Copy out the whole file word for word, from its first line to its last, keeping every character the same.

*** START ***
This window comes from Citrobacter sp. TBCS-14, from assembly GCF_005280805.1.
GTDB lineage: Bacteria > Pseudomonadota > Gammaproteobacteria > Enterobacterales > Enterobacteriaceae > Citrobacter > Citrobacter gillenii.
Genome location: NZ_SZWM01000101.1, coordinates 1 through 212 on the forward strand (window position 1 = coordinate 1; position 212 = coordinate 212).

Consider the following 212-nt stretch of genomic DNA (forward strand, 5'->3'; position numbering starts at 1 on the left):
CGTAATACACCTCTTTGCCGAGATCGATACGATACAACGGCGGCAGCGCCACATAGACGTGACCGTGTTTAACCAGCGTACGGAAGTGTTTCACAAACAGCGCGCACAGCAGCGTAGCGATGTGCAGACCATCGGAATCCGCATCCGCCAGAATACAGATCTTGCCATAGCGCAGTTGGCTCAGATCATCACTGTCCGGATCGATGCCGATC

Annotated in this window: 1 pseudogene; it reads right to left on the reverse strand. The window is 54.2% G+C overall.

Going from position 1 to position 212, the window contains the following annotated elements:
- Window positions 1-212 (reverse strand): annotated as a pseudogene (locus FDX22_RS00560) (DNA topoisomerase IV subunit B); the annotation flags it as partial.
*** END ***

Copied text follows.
This window comes from Citrobacter sp. TBCS-14, from assembly GCF_005280805.1.
GTDB lineage: Bacteria > Pseudomonadota > Gammaproteobacteria > Enterobacterales > Enterobacteriaceae > Citrobacter > Citrobacter gillenii.
Genome location: NZ_SZWM01000101.1, coordinates 1 through 212 on the forward strand (window position 1 = coordinate 1; position 212 = coordinate 212).

Consider the following 212-nt stretch of genomic DNA (forward strand, 5'->3'; position numbering starts at 1 on the left):
CGTAATACACCTCTTTGCCGAGATCGATACGATACAACGGCGGCAGCGCCACATAGACGTGACCGTGTTTAACCAGCGTACGGAAGTGTTTCACAAACAGCGCGCACAGCAGCGTAGCGATGTGCAGACCATCGGAATCCGCATCCGCCAGAATACAGATCTTGCCATAGCGCAGTTGGCTCAGATCATCACTGTCCGGATCGATGCCGATC

Annotated in this window: 1 pseudogene; it reads right to left on the reverse strand. The window is 54.2% G+C overall.

Going from position 1 to position 212, the window contains the following annotated elements:
- Window positions 1-212 (reverse strand): annotated as a pseudogene (locus FDX22_RS00560) (DNA topoisomerase IV subunit B); the annotation flags it as partial.